The consequences of optional celibacy

The consequences of optional celibacy

Fr. Joseph Wilson discusses the potential problems with optional celibacy for Latin rite priests. Mandatory celibacy is a discipline, not a dogma, but just because it’s not hard and fast law for all time does not mean there isn’t a good reason for it.

Fr. Wilson touches on all the good practical reasons. When I lived in a rectory I was amazed at the amount of time that priests put into their vocation. It isn’t like being a Protestant minister, but it’s a 24-hour-a-day task.

The priesthood isn’t a profession like being a banker. It’s a vocation like being a husband and both demand your full-time attention. If you try to be both, one will suffer. That’s my layman’s opinion.

Written by
Domenico Bettinelli
6 comments
  • Let’s not put down these priests.  At least they are vying for change from within.  Many of the saints were ignored for a long time, many suffered until they died, only to be recognized after death (an no, I’m not saying these priests are “saints” [yet]).

    Others like Luther, chose to leave when he was not listened to.  If he had stayed, he would most likely be Saint Martin Luther, today.

    The question of celibacy is one we can talk of until we turn blue in the face.  It is a question of tradition which will be answered by the Holy Father alone.

  • Todd,

    Are you high? You’re comparing the obligations of man to his family to a smoking habit?

    “I’m sorry Mrs. Murphy, but I can’t come over and anoint you. I smoking a cool methol and drinking a fine single malt.”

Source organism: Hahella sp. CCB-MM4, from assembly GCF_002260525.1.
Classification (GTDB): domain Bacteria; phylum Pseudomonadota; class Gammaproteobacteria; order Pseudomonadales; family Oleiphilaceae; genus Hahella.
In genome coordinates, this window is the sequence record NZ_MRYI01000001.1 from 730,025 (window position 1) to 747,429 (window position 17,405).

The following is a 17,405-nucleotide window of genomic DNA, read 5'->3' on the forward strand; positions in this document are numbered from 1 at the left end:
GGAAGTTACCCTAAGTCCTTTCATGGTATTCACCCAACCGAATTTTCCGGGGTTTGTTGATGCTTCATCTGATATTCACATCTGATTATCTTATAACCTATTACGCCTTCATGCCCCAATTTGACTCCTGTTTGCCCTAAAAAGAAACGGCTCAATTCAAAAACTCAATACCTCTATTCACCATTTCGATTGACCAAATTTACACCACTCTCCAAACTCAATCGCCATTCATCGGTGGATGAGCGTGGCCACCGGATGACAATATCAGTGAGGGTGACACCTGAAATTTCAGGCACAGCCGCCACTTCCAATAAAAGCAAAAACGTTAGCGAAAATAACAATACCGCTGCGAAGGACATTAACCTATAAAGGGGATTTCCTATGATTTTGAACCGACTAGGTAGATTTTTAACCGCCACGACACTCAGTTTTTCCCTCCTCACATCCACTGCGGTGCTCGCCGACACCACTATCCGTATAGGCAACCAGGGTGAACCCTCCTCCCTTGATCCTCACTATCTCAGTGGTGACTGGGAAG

How exactly can celibacy be a hindrance to a ministry? What about Christ’s own words in Matthew 19:12. Some have made themselves eunuchs for the kingdom of heaven. “He who is able to receive this, let him receive it.”

    That so many priests would do such things means so much more than two that you claim: There has been poor catechesis for priests on their vocation, bishops have done a poor job of building community and unity among their priests, and the previous archbishop of Milwaukee raised up in his priests unrealistic expectations.

  • I can assure you, Todd, there are very few parishes with priests on-call ‘for the piddly stuff.’

  • Because holding the profession of banker is not the same as having the vocation of husband. You’re confusing a vocation with a job. A vocation is a spiritual reality that requires a 24/7 commitment. A job is something you do until you get tired of it or find a better one. And it (should) take at most about 40 hours per week.

    Unfortunately, too many men allow their jobs to overshadow their vocations and they get confused about which is more important. There are a lot of guys who apply the attention that should be going to their families to their jobs instead.

    As for married and unmarried Protestant ministers: the Protestant ministry is not the same and does not require the same of a man as the priesthood. It may be un-PC and un-ecumenical to say so, but it’s a reality. And that an unmarried Protestant minister can run himself into the ground: even a celibate Catholic priest unsuited or unprepared for his vocation can do the same.

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